Pick your own journey to Digital Transformation
The onset of the pandemic found businesses around the world scurrying to fill the gaps in their (IT) infrastructure and meet the sudden demand for remote work. That unprecedented boom is now cooling off, leaving companies in roughly the same predicament as before the pandemic. Whereas, during the pandemic, companies were prepared to follow anyone who promised to keep them running, many are now returning to the office and the digital transformation seems that is no longer of existential importance. However, this is not true. The digital transformation is a process that cannot and will not reverse.
The Digital Transformation is a fundamental shift in the modus operandi and the mindset of a company. It permeates every aspect of its being, through the organization, its processes, its models, its people. However, not all companies had the same results during thi process. Companies of the same size, the same talent, even operating in the same industry, had very different results. Recent events have highlighted the fact that there is no “recipe” for the Digital Transformation.
Experience has proven time and again that there are many ways to get the Digital Transformation right. But also, that there are many ways to get it wrong. Companies are, in principle, not created with a transformation culture; it is an arduous process, through trial and error, through which they eventually settle on a transformation approach that works for them.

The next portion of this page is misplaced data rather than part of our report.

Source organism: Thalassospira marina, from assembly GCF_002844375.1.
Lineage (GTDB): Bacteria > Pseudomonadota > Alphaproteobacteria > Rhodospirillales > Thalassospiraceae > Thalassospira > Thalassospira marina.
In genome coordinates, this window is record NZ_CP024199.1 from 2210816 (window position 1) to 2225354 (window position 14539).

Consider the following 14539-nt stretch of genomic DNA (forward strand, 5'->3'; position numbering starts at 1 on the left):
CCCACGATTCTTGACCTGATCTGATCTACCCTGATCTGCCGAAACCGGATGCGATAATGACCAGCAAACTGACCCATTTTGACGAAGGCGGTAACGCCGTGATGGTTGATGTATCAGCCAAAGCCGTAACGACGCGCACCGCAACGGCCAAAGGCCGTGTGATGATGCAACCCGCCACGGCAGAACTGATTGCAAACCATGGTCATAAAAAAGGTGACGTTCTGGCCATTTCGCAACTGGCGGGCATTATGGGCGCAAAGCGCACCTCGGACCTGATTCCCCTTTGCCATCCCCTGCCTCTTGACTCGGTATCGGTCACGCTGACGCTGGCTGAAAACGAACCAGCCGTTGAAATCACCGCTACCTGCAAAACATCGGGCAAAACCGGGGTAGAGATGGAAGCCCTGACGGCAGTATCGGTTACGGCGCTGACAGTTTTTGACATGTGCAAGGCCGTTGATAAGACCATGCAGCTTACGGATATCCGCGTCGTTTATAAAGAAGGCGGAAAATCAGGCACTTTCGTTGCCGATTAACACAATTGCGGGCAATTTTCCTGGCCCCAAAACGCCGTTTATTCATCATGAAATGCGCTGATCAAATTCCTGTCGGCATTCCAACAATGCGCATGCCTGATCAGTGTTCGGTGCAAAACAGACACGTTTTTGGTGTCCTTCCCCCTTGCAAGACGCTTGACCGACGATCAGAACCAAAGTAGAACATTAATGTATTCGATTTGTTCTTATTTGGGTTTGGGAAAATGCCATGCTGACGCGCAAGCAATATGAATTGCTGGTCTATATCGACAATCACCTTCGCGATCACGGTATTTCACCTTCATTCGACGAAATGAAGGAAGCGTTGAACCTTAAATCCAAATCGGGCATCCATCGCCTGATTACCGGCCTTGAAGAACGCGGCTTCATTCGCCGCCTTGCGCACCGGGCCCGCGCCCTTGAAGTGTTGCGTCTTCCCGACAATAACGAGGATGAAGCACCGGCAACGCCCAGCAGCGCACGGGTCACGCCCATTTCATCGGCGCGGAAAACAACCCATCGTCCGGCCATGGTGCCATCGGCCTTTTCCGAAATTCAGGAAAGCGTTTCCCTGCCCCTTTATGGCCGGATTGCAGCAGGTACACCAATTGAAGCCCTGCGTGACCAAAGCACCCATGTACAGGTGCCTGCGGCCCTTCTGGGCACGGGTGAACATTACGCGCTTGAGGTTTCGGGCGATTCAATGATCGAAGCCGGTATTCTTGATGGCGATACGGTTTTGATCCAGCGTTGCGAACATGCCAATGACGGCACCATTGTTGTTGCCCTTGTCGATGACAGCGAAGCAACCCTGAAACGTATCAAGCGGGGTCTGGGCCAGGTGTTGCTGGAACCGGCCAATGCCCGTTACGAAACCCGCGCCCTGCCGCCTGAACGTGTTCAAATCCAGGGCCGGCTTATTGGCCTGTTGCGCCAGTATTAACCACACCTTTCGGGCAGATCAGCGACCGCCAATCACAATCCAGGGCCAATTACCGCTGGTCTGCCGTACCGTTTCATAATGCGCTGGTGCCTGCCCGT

Our multi-year experience in this industry has shown that there are three broad pathways which point towards the general direction of a successful Digital Transformation. The first pathway involves having the support of the company’s leadership. This is the so-called “top-down” transformation and, having the unwavering support of the leadership, it will ultimately succeed. The second pathway is through the IT department, and it is usually driven by internal talent and will result in building in-house expertise and know-how. Over time, it will create sufficient momentum, starting with small-scale projects and building on them, to succeed. The third and final path involves addressing specific issues and trying to fix them quickly and efficiently. The leadership are not willing to waste time with experimentation; they will invest the necessary resources and they will want results.
Ultimately, there are many pathways to make the Digital Transformation, but the one common factor is the drive to see it through to the end and not let it fade. It also means that you will have to follow the path that better suits your company or business, not copy what others did.